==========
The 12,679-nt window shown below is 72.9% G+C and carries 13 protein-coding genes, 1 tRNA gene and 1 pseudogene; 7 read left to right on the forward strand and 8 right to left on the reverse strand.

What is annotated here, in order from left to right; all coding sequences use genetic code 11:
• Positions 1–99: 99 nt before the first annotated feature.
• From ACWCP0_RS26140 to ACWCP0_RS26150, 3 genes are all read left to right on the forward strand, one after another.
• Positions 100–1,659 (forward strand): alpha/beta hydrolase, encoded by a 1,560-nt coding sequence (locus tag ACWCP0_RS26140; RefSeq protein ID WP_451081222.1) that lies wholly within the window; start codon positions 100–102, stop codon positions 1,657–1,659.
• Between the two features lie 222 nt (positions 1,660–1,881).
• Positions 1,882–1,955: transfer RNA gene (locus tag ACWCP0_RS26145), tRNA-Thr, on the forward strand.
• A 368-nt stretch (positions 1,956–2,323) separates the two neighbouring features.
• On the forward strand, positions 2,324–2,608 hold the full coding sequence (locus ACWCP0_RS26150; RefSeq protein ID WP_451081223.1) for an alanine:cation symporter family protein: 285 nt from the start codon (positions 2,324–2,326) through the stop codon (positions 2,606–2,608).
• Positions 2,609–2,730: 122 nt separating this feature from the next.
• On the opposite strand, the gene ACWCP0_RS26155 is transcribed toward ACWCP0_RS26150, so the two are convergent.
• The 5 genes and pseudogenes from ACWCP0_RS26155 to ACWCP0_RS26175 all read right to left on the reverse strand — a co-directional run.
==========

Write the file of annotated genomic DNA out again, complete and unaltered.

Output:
The 12,679-nt window shown below is 72.9% G+C and carries 13 protein-coding genes, 1 tRNA gene and 1 pseudogene; 7 read left to right on the forward strand and 8 right to left on the reverse strand.

What is annotated here, in order from left to right; all coding sequences use genetic code 11:
• Positions 1–99: 99 nt before the first annotated feature.
• From ACWCP0_RS26140 to ACWCP0_RS26150, 3 genes are all read left to right on the forward strand, one after another.
• Positions 100–1,659 (forward strand): alpha/beta hydrolase, encoded by a 1,560-nt coding sequence (locus tag ACWCP0_RS26140; RefSeq protein ID WP_451081222.1) that lies wholly within the window; start codon positions 100–102, stop codon positions 1,657–1,659.
• Between the two features lie 222 nt (positions 1,660–1,881).
• Positions 1,882–1,955: transfer RNA gene (locus tag ACWCP0_RS26145), tRNA-Thr, on the forward strand.
• A 368-nt stretch (positions 1,956–2,323) separates the two neighbouring features.
• On the forward strand, positions 2,324–2,608 hold the full coding sequence (locus ACWCP0_RS26150; RefSeq protein ID WP_451081223.1) for an alanine:cation symporter family protein: 285 nt from the start codon (positions 2,324–2,326) through the stop codon (positions 2,606–2,608).
• Positions 2,609–2,730: 122 nt separating this feature from the next.
• On the opposite strand, the gene ACWCP0_RS26155 is transcribed toward ACWCP0_RS26150, so the two are convergent.
• The 5 genes and pseudogenes from ACWCP0_RS26155 to ACWCP0_RS26175 all read right to left on the reverse strand — a co-directional run.